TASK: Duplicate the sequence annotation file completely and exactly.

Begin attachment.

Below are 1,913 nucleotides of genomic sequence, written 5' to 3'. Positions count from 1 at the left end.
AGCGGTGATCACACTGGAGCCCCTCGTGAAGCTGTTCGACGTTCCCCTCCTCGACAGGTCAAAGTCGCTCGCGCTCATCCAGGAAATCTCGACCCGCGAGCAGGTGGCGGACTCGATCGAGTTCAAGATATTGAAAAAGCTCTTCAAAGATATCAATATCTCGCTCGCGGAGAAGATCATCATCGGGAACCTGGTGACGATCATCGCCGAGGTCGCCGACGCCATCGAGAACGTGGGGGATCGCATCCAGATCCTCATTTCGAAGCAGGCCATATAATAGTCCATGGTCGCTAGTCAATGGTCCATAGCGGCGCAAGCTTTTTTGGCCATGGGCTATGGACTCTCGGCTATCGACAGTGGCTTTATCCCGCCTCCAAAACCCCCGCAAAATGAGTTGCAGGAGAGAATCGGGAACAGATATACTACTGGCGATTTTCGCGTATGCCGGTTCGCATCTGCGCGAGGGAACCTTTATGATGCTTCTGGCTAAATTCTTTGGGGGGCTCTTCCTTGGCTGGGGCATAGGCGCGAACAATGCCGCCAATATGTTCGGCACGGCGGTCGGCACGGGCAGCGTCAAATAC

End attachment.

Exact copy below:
Below are 1,913 nucleotides of genomic sequence, written 5' to 3'. Positions count from 1 at the left end.
AGCGGTGATCACACTGGAGCCCCTCGTGAAGCTGTTCGACGTTCCCCTCCTCGACAGGTCAAAGTCGCTCGCGCTCATCCAGGAAATCTCGACCCGCGAGCAGGTGGCGGACTCGATCGAGTTCAAGATATTGAAAAAGCTCTTCAAAGATATCAATATCTCGCTCGCGGAGAAGATCATCATCGGGAACCTGGTGACGATCATCGCCGAGGTCGCCGACGCCATCGAGAACGTGGGGGATCGCATCCAGATCCTCATTTCGAAGCAGGCCATATAATAGTCCATGGTCGCTAGTCAATGGTCCATAGCGGCGCAAGCTTTTTTGGCCATGGGCTATGGACTCTCGGCTATCGACAGTGGCTTTATCCCGCCTCCAAAACCCCCGCAAAATGAGTTGCAGGAGAGAATCGGGAACAGATATACTACTGGCGATTTTCGCGTATGCCGGTTCGCATCTGCGCGAGGGAACCTTTATGATGCTTCTGGCTAAATTCTTTGGGGGGCTCTTCCTTGGCTGGGGCATAGGCGCGAACAATGCCGCCAATATGTTCGGCACGGCGGTCGGCACGGGCAGCGTCAAATAC